Friday, April 13, 2012

Did Working With Dogs Give Us The Edge Over Neandertals?

This article in American Scientist presents an interesting theory that working with wolves/early dogs gave modern humans the edge over Neandertals during the 10,000 year overlap of the two living together in Europe and the middle east. Using modern-day evidence to show that hunting efficiency improves with the aid of dogs plus evidence that early dogs were associated with modern human campsites but not Neandertal campsites, the author surmises that it was these canines that meant the human population “grew so rapidly that it overwhelmed Neandertals with its sheer numbers”.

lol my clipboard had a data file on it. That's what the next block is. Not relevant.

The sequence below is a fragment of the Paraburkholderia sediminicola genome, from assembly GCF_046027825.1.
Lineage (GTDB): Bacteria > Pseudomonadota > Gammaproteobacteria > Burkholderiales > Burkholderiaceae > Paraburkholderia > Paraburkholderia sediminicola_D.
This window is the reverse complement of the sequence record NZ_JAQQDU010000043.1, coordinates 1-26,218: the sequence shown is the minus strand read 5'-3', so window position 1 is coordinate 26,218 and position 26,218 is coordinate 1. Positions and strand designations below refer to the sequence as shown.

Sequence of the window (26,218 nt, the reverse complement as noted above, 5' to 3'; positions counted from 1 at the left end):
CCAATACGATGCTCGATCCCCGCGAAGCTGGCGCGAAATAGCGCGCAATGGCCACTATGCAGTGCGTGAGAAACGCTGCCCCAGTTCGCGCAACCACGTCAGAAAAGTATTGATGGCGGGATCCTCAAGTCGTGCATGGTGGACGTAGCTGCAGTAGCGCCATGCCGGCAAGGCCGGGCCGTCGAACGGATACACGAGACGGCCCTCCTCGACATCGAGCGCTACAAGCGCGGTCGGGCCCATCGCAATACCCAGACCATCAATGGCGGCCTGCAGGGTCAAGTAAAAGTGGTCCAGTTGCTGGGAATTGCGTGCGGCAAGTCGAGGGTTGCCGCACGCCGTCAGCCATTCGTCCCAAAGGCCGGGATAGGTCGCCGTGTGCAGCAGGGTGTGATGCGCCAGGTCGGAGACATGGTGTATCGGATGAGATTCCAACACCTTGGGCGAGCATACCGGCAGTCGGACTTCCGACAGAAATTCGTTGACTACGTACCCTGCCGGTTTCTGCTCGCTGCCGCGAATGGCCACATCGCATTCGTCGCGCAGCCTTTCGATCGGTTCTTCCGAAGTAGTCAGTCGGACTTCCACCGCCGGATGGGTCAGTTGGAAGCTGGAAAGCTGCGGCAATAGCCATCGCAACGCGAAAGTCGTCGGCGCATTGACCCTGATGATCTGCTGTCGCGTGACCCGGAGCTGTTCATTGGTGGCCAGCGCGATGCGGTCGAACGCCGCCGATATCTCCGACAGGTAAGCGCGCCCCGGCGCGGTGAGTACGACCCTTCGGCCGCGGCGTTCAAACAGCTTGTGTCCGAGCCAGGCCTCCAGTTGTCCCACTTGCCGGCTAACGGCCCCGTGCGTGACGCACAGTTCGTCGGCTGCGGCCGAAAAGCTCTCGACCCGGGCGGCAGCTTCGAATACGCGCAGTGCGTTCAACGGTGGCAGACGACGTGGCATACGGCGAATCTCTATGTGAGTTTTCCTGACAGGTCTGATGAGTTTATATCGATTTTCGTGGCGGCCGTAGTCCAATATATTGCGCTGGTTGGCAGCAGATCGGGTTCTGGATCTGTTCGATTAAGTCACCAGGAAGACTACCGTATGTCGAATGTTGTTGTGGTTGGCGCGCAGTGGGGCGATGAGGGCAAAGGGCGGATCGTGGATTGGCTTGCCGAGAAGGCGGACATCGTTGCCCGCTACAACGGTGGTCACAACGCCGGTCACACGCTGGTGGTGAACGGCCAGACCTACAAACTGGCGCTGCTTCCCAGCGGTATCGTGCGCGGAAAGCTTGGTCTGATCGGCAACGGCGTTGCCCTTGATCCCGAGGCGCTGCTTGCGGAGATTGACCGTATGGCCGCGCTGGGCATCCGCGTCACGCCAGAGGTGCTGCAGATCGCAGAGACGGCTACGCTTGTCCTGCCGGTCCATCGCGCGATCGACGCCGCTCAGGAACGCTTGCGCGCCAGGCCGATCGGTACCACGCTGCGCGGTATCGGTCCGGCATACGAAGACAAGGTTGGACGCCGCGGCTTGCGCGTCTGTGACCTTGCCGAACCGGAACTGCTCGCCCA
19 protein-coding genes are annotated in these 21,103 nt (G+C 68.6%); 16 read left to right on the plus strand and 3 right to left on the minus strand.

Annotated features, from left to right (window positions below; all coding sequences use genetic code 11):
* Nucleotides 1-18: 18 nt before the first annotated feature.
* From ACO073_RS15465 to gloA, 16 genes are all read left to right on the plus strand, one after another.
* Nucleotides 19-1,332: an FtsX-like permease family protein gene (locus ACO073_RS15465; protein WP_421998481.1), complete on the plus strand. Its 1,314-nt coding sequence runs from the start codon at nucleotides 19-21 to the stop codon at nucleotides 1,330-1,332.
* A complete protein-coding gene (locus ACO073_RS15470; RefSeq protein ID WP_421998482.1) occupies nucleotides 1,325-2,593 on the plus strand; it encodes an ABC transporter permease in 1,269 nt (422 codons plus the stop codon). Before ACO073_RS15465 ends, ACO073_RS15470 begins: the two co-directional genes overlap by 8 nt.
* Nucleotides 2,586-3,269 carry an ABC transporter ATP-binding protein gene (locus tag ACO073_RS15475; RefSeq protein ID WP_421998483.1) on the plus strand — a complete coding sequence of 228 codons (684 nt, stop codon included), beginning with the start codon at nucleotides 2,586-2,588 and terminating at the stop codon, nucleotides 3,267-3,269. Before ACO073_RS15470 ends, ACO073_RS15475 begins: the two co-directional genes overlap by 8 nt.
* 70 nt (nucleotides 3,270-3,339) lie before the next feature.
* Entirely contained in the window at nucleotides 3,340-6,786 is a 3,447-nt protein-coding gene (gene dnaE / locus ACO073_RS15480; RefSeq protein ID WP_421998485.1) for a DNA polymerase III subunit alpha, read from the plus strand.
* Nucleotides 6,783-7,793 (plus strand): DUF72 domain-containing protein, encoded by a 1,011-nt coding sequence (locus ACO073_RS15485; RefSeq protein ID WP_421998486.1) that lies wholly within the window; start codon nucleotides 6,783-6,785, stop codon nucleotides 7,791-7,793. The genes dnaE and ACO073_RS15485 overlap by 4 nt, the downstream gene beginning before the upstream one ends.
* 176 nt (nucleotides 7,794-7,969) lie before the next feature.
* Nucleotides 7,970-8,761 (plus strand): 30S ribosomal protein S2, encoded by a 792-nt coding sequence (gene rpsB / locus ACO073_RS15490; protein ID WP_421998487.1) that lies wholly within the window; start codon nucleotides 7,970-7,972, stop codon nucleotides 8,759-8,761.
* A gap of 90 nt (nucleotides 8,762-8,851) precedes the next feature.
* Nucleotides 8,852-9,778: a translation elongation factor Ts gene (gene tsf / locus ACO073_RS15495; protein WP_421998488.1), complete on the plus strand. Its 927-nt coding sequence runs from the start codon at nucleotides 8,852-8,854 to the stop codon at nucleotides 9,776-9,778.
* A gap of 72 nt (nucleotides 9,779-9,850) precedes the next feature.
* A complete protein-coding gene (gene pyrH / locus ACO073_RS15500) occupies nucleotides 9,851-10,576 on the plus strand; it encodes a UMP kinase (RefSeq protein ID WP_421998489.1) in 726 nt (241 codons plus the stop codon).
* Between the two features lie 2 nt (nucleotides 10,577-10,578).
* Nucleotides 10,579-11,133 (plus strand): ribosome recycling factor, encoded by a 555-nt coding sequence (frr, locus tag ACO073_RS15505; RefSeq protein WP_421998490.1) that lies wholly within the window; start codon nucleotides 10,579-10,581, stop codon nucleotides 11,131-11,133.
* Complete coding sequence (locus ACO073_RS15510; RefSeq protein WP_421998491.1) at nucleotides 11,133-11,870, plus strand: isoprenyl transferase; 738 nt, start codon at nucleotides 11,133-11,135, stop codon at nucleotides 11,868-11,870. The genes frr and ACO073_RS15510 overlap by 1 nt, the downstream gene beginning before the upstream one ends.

But why did the wolves/early dogs work with modern man rather than Neandertals? The author’s theory is that it might have been due to the whites of our eyes (the sclerae) which are uniquely ubiquitous amongst people and make it much easier to follow eachother’s gaze. This could have given modern humans an advantage in silent communication whilst hunting and this could have included early dogs as well given that dogs have been shown to have a particular talent for reading our gaze direction. However, this theory depends on the lack of white sclerae in Neandertals for which there is no evidence one way or the other at present.

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